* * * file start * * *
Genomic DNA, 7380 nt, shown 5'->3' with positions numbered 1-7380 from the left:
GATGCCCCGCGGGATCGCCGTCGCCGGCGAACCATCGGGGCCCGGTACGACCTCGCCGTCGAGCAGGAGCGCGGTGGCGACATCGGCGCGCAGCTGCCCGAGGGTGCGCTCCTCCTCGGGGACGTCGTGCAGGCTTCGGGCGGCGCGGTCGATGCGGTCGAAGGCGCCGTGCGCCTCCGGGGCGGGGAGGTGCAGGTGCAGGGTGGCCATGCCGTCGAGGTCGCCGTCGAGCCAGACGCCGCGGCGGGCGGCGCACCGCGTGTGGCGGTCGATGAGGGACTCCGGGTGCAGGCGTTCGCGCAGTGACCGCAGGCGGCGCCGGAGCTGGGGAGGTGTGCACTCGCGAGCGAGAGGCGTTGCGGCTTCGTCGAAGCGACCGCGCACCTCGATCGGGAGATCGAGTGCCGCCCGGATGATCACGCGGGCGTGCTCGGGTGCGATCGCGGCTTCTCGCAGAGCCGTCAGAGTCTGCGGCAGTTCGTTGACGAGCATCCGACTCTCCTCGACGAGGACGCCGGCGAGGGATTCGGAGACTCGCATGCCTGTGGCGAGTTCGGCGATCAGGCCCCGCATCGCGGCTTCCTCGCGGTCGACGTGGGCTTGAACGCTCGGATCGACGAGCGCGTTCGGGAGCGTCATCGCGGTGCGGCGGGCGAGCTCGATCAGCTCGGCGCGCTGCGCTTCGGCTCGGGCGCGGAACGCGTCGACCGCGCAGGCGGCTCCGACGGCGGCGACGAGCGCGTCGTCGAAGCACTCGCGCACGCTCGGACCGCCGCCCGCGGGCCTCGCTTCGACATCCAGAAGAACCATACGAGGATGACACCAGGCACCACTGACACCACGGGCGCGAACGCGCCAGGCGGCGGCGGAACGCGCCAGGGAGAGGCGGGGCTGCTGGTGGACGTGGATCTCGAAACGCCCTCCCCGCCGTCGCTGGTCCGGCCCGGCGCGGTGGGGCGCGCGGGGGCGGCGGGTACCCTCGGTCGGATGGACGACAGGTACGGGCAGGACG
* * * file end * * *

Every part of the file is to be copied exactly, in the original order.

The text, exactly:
Genomic DNA, 7380 nt, shown 5'->3' with positions numbered 1-7380 from the left:
GATGCCCCGCGGGATCGCCGTCGCCGGCGAACCATCGGGGCCCGGTACGACCTCGCCGTCGAGCAGGAGCGCGGTGGCGACATCGGCGCGCAGCTGCCCGAGGGTGCGCTCCTCCTCGGGGACGTCGTGCAGGCTTCGGGCGGCGCGGTCGATGCGGTCGAAGGCGCCGTGCGCCTCCGGGGCGGGGAGGTGCAGGTGCAGGGTGGCCATGCCGTCGAGGTCGCCGTCGAGCCAGACGCCGCGGCGGGCGGCGCACCGCGTGTGGCGGTCGATGAGGGACTCCGGGTGCAGGCGTTCGCGCAGTGACCGCAGGCGGCGCCGGAGCTGGGGAGGTGTGCACTCGCGAGCGAGAGGCGTTGCGGCTTCGTCGAAGCGACCGCGCACCTCGATCGGGAGATCGAGTGCCGCCCGGATGATCACGCGGGCGTGCTCGGGTGCGATCGCGGCTTCTCGCAGAGCCGTCAGAGTCTGCGGCAGTTCGTTGACGAGCATCCGACTCTCCTCGACGAGGACGCCGGCGAGGGATTCGGAGACTCGCATGCCTGTGGCGAGTTCGGCGATCAGGCCCCGCATCGCGGCTTCCTCGCGGTCGACGTGGGCTTGAACGCTCGGATCGACGAGCGCGTTCGGGAGCGTCATCGCGGTGCGGCGGGCGAGCTCGATCAGCTCGGCGCGCTGCGCTTCGGCTCGGGCGCGGAACGCGTCGACCGCGCAGGCGGCTCCGACGGCGGCGACGAGCGCGTCGTCGAAGCACTCGCGCACGCTCGGACCGCCGCCCGCGGGCCTCGCTTCGACATCCAGAAGAACCATACGAGGATGACACCAGGCACCACTGACACCACGGGCGCGAACGCGCCAGGCGGCGGCGGAACGCGCCAGGGAGAGGCGGGGCTGCTGGTGGACGTGGATCTCGAAACGCCCTCCCCGCCGTCGCTGGTCCGGCCCGGCGCGGTGGGGCGCGCGGGGGCGGCGGGTACCCTCGGTCGGATGGACGACAGGTACGGGCAGGACG